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State Symbols: Alabama

By Edited Nov 13, 2013 0 0

What Are State Symbols and Why Do We Have Them?

The official state symbols of various US States have been selected over the years to represent each state’s cultural heritage and natural treasures.  More are being added to the lists all the time including some more unusual choices.

Each symbol distinguishes the state from its neighbours and tells people what is special and unique about the state.

When a bill that proposes a state symbol is signed into law then the governor will designate that symbol as chosen by the state.  Individuals and organisations can ask for animals, plants and anything else they can think of to be designated as a state symbol, although not all proposals are accepted.

Alabama State: Origin and Motto

Alabama became the 22nd state in 1819.  It is believed that the word originated from the Choctaw language but there are disagreements to its meaning.  Some believe it means ‘here we rest’ whereas others believe it means ‘to gather’.


Alabama’s motto is ‘We Dare Defend Our Rights’, with its Latin translation being ‘Audemus jura nostra defendere’.

State Flag

The official description of Alabama’s state flag is that it should be a crimson cross of St Andrew on a field of white and has been flown since 1865.  Previous to this a flag featuring a cotton plant and a rattlesnake had been used.

State Mammal: The Black Bear

The state mammal for Alabama was designated as the black bear in 1996.

Black bears are shy and secretive animals that can be found in the state of Alabama although the population is dwindling.  The Alabama Black Bear Alliance (ABBA) is aiming to combat this.

State Bird: The Yellowhammer Woodpecker

Designated in 1927, the Yellowhammer Woodpecker is the official state bird of Alabama , who are the only state to have chosen a woodpecker as their state bird.

The Yellowhammer, correctly known as the Northern Flicker, has been a symbol for Alabama since the Civil War, with Alabama often being referred to as the Yellowhammer State .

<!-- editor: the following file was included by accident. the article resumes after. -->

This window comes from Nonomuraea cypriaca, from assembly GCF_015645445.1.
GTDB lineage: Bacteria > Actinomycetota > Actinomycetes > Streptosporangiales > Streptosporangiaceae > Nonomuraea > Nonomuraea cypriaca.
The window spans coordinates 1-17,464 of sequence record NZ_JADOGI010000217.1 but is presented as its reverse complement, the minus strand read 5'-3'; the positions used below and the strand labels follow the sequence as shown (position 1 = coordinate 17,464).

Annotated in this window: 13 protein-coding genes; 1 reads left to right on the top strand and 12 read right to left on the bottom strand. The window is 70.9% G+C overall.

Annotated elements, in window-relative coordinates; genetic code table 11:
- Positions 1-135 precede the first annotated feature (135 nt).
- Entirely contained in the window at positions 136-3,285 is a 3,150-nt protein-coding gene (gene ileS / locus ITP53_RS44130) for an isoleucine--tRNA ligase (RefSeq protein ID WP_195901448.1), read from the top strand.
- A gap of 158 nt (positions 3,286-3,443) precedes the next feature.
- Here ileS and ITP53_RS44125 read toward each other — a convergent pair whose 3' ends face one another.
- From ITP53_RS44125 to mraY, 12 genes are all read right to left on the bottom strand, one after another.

Northern Flickers are mostly ground foragers, seeking insects, nuts and berries.

State Horse: The Racking Horse

In 1975, the Racking Horse was designated as Alabama ’s official state horse.  One of 12 states so far to choose a state horse, Alabama is also home to the Racking Horse Breeders Association of America headquarters.

The Racking Horse is known for its smooth natural gait which saw its popularity grow on the great southern plantations as it could be comfortably be ridden for hours.

State Game Bird: The Wild Turkey

The official state game bird for Alabama was designated as the wild turkey in 1980.  Despite all but disappearing in the 1900s, after wildlife organisations intervened, today 6.4 million wild turkeys roam the lower 49 states.

State Flower: The Camellia

In 1959, the camellia replaced the original state flower the goldenrod, which had first been adopted in 1927.

The camellia colours go from white through pink to red, with yellow flowers only being found in South China and North Vietnam

State Tree: The Southern Longleaf Pine

In 1949, Alabama designated ‘the southern pine tree’ as its official state tree.  It wasn’t until 1997 that it was specified as the southern longleaf pine.

The pine ecosystem that once covered 90 million acres in the South Eastern states has now dwindled to patches covering only 3 million acres.  The US Fish and Wildlife Service are working on restoring this damaged habitat.

State Gemstone: The Star Blue Quartz

The star blue quartz became the Alabama state gemstone in 1990.

Quartz occurs when volcanoes melt silica that is then carried into crevices by water where it then crystallises.

State Fruit: The Blackberry

The blackberry was designated as Alabama’s official state fruit in 2004.

Blackberries can be used to make jellies, jams and many other treats.

State Shell: Johnstone's Junonia

1990 also saw Alabama designate its official state shell; Johnstone’s Junonia.

The shell is named after a conchologist from Alabama , K Y Johnstone.

The shell which is home to a deep-water marine mollusc is only found in Alabama waters.


An Unusual One!

Alabama has chosen an official state barbecue championship, designating the ‘Christmas on the River Barbecue Cook-off’ which is an annual event involving teams from 9 states, 75 judges and over 8,000 barbecue lovers!




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